Mama, When You Feel Left Out, Forgotten, or Unwanted, Remember This.

Twenty of us were sitting in the living room on a mish-mash of recliners, couches, and chairs pulled in from the kitchen.

It was a routine Young Life staff gathering, and we were going around the room giving updates about life. I cannot tell you, 10+ years later, what any of the other 18 updates were about, but I can tell you about two.

Mine was that I was pregnant, for the first time ever, and I had a healthy baby girl growing inside of me!

His was that, despite a healthy lifestyle and an active ministry in one of the poorer parts of Pittsburgh, his life was coming to an end soon. Cancer – and it was spreading. Caught too late for treatment to be effective.

The dichotomy in that moment was harsh, yet distinct: life, growing in my body – and death, growing in his. My moments were filled with excitement, anticipation, curiosity, planning, dreaming. His, with resignation, disappointment, grief, and good-byes.

The tragedy of his cancer was made all the more acute for me because of my celebration of my growing daughter. New life. Impending death. We made an awkward pair in the room that day.

In my grief over his news, and in my newly-pregnant state, I deeply felt the value of his life. It wasn’t just his ministry I grieved, and not just his family’s loss, but I was grieving for him as a person – as a fellow human who had once been just a bud of expectation, like my daughter was now.

People fight and deny each other’s value constantly, don’t they? They blame, stare, criticize, neglect, abuse, judge, curse, ignore, and bruise. Parents do it to children – and children to it to parents. Middle school kids notoriously thrive on doing it to each other – and so do workplace and mommy rivals. Liberals do it to Conservatives – and Conservatives do it to Liberals. Races, ethnicities, tribes and cultures take turns declaring their own worth and value while attempting to crush everyone else’s.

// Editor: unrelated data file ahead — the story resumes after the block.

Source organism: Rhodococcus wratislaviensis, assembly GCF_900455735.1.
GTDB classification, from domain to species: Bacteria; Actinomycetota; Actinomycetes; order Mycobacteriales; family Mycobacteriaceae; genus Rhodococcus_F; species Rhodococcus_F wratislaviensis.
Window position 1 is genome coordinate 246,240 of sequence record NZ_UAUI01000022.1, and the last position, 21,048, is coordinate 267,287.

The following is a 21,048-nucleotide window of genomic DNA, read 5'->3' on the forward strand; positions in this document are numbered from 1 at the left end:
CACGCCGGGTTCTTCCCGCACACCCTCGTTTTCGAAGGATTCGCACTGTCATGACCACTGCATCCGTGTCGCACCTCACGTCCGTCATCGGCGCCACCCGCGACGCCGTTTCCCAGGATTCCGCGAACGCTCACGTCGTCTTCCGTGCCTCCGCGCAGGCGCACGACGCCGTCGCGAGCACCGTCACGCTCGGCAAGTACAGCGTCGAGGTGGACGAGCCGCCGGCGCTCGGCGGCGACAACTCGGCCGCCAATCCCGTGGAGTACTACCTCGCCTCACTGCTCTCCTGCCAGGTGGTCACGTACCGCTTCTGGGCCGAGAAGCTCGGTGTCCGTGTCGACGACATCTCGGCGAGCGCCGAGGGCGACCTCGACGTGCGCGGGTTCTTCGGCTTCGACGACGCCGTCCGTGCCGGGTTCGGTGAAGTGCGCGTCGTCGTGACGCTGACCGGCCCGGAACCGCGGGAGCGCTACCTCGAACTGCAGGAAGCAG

Maybe someone has done it to you.

Maybe your value has been attacked so viciously that you are left questioning if you were ever worth anything to begin with.

I was once told that I shouldn’t have kids, because the child could be born with Asperger’s, like me.   I answered with a question – “Would you have given the same advice to my parents?”

“Well,” came the answer, “look at all the difficulties you’ve had, and the pain you’ve had to endure…surely you wouldn’t wish that on a child.” 

Well, it’s true that living my life with Asperger’s has often been difficult.  Yes, I have dealt with my fair share of pain and rejection… In a perfect world I wouldn’t want a child to go through the same issues.  But I also had to wonder…is life just about avoiding pain?  Or is there something more?  

Looking back on my life, I find that the most painful experiences taught me the most valuable lessons.  But, you never learn what those lessons will be until you’re on the other side.  How can you judge the quality of a person’s life and experiences, before they have had them? – Lynne Soraya Asperger’s Diary

Becka Asper
Becka Asper
I'm a mom of five (4 bio, one foster), I homeschool two (and a half) of them, and I write for YoungLives (Young Life's ministry for teenage moms). My goal is to help us salvage a meaningful life as a faithful followers of Jesus even in the midst of the messy and mundane parts of life.

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